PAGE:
By Emma Kobolakis
Spoiler alert: she doesn’t.
Becoming adept in the kitchen means becoming attuned to a different language. Not the obvious commands of “Sharp!” or “Behind!”—those are easy enough for any fool to follow. Avoiding being stabbed or burnt is like winning a participation medal. Congratulations, you didn’t die. What I’m getting at is fluency of gesture and movement, more so than words. Because if you can dial in to what the kitchen is saying, you will find yourself talking back. And just like crawling before running, you have to master basic verbs before conjugating them into anything remotely romantic.
The economy of time in a small, hot space doesn’t lend itself to sweet nothings. Usually, it’s like being at a dance party where everyone is aggressively performing their own freestyle, and something is on fire. But there are moments. Heads turn at the same instant and mouths shout “two minutes!” in perfect unison, the knowledge of having ensured a perfect pickup almost enough to make one giddy. Turning again to catch the small smirk on the face of a chef that rarely smiles, and never during service, can make your heart flutter.
But how do you know it’s love? Sometimes, you know it’s love when Chef hasn’t killed you. Let’s say you turned off the walk-in fan for a moment's peace while taking the nightly inventory. Forget to flick it back on, leaving dead air to hang overnight and prompting a massive clear-out the next day, and you are single-handedly responsible for having artisanal, hand-crafted holy hell unleashed on your hapless cook comrades. It was one of the most terrifying moments of my professional life to have to step forward and take credit for the massive mistake that almost closed down the restaurant for the weekend, if not the entire week.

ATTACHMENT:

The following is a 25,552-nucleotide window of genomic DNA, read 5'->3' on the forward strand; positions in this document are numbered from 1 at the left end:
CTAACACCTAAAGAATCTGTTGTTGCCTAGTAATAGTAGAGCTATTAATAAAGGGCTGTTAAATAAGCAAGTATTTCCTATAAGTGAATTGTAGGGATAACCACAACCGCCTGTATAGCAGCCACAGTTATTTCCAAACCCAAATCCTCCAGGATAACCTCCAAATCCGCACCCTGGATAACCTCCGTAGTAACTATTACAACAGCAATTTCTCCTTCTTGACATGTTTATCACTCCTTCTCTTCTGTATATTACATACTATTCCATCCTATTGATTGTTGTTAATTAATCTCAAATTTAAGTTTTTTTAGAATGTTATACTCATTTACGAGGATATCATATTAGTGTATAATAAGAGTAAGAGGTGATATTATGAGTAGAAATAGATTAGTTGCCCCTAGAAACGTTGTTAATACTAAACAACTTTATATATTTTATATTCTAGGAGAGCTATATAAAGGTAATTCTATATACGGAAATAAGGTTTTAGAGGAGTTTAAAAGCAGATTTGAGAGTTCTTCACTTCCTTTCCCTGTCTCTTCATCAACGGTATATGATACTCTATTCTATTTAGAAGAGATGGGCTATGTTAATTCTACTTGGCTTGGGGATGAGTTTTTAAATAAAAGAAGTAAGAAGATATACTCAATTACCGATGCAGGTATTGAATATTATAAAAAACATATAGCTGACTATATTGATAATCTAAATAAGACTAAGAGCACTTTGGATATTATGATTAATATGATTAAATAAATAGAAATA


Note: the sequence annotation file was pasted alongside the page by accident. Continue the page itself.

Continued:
The fact that Chef's hands did not spring to encircle my neck as I confessed was pretty solid proof that she cared more about me than the prawns she had to toss. Either that, or she knew after such an incident I'd sooner commit ceremonial self-sacrifice than do something that stupid ever again. Accident or not, I had put the place I cared about in real danger. After Chef’s explosion of totally justifiable anger, my horror was only relieved after burying my face in her shoulder, encircled in a hug. You can bet I cooked my ass off that night. That’s love.
Or, she just peels you an orange. It can be that simple. Those sweet, fleshy sections going down like liquid sunshine in the endless summer that is the back of house encapsulate an entire relationship. One governed by mutual sacrifice and understanding. Words? What words? I have the world in my mouth.
Photos: Jose Espaillat & Chia Messina